Martellus Bennett went from being a Texas-sized bust in Dallas to a major surprise in New York. He caught 55 passes, 22 more than his previous season high, while scoring five touchdowns. But Bennett is an unrestricted free agent. He wants to get paid but the Giants have other priorities.
The tight ends on the board are not traditional hand-in-the-dirt players. But Manning will love any of them, especially a guy like Tyler Eifert who can line up anywhere on the field and has fly traps for hands. Zach Ertz is similar to Eifert, but he's not quite the all-around player. Vance McDonald put on a show at the combine, but had already opened eyes during the season when he ran jet sweeps as a 267 lb. H-back. Matt Furstenburg didn't have a quarterback that could take advantage of his speed and athleticism, but it's evident how good he is with the ball in his hands.
Priority No. 1 is the offensive line, in particular bringing back left tackle Will Beatty and guard Kevin Boothe. The Giants signed Beatty to a five-year contract for nearly $39M. The next question is whether Boothe will be re-signed. David Diehl struggled last year, sharing time with unrestricted free agent Sean Locklear while second-year player James Brewer watched from the sidelines. If the Giants brass believes neither Diehl, Locklear nor Brewer is the answer, expect them to focus their draft efforts on offensive linemen that could compete early for that right tackle job or play both guard and tackle.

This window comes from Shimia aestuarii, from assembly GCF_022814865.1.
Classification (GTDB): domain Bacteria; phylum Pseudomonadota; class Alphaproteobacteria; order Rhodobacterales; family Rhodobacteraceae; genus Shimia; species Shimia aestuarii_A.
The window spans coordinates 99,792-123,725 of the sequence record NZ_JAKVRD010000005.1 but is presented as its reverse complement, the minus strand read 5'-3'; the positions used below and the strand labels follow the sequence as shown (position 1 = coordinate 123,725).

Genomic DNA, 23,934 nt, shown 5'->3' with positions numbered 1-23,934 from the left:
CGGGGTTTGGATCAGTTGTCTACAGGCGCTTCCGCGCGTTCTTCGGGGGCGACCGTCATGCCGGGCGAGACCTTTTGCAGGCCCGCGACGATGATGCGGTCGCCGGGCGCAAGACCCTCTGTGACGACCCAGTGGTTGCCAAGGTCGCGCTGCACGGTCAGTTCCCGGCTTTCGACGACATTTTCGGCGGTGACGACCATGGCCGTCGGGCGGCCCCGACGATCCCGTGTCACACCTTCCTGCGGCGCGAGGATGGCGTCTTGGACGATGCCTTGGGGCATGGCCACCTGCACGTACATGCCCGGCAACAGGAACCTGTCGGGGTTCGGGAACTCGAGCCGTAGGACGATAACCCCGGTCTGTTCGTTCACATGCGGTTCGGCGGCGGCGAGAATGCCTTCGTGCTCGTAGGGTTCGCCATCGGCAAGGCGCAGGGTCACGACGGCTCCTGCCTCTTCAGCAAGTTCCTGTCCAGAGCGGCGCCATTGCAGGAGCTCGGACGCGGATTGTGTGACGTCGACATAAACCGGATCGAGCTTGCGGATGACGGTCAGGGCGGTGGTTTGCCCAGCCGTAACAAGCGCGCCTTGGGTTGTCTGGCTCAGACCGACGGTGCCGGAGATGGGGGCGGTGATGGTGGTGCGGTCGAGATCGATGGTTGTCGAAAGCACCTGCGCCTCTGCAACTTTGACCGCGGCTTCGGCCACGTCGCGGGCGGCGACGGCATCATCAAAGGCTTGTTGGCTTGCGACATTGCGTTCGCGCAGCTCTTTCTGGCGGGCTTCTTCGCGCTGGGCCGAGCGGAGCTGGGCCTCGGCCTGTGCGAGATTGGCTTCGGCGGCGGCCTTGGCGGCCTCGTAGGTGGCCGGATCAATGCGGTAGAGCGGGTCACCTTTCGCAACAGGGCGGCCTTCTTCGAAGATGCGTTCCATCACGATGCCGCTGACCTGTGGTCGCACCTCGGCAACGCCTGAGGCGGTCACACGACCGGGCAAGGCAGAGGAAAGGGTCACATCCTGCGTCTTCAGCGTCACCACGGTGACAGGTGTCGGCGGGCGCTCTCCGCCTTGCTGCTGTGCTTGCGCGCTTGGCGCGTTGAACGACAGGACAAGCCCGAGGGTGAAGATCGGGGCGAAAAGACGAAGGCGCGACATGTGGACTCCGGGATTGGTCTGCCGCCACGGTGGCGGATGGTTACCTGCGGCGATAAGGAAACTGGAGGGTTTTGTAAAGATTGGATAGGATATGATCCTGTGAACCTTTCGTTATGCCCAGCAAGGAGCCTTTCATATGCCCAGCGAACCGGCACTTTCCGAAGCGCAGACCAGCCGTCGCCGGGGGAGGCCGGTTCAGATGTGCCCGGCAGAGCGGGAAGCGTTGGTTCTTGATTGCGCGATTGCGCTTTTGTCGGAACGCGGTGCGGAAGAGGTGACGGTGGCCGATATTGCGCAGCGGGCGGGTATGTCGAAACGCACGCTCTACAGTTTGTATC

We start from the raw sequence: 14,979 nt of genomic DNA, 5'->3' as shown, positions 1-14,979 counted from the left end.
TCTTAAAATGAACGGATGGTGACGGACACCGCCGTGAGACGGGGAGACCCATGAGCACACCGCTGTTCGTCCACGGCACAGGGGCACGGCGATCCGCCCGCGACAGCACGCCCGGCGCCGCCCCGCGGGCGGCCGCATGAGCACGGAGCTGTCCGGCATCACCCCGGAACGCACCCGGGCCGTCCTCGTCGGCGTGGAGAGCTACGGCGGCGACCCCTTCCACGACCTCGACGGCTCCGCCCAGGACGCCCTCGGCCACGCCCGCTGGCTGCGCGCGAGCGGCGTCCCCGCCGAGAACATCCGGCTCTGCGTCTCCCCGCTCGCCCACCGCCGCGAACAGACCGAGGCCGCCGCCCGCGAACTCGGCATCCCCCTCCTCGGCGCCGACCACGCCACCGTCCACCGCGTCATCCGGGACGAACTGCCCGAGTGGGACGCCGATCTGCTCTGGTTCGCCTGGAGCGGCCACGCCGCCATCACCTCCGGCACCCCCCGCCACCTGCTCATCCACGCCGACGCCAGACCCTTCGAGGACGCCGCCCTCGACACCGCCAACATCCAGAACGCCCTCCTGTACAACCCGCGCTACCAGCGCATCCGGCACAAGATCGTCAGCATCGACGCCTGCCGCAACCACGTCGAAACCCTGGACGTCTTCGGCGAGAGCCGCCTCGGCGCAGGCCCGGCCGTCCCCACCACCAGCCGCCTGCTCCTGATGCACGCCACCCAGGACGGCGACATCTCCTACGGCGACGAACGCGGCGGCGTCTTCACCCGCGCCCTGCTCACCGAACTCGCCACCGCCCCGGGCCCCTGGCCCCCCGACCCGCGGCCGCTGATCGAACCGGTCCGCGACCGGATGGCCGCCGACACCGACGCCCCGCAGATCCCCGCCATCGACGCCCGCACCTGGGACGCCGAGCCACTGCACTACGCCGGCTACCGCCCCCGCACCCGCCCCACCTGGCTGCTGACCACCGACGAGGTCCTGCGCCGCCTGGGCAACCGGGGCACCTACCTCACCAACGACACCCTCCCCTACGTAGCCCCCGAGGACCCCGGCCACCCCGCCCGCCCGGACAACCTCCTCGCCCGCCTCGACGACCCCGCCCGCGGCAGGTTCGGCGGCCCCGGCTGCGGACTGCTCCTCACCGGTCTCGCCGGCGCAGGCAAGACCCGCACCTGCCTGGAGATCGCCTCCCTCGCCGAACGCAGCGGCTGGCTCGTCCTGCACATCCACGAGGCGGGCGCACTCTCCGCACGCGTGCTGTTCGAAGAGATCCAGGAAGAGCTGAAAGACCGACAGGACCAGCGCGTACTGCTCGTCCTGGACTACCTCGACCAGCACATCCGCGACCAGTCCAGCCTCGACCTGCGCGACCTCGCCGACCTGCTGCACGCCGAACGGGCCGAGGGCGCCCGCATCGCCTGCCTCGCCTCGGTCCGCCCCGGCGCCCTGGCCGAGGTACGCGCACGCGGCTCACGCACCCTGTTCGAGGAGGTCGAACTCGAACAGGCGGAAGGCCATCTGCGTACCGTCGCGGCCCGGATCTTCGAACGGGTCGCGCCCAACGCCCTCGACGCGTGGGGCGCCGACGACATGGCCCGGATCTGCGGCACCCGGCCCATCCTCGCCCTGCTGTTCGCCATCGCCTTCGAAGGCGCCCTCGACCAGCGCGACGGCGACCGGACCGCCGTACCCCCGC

Terron Armstead has dominated the offseason and turned scouts' heads. His athleticism is off the charts for a man of his size and as he learns the NFL game, he'll improve immensely. When he arrived in Mobile, many thought he would struggle against better competition. Instead, he excelled. Menelik Watson is similar in that he was a basketball player at Marist before he went to junior college and then on to Florida State. His feet are tremendous and he moves like the power forward he used to be.
Jason Pierre Paul and Justin Tuck have been mainstays in New York but neither had a great deal of success in 2012. The two combined for only 10.5 sacks as the team registered a pedestrian total of 33. Neither is going anywhere, but they could use some company. WIth Osi Umenyiora more than likely on his way out, the Giants have to find an impact player on passing downs. DT Linval Joseph returns to the middle, but the defense needs a boost from former second-rounder Marvin Austin to provide impact from the middle.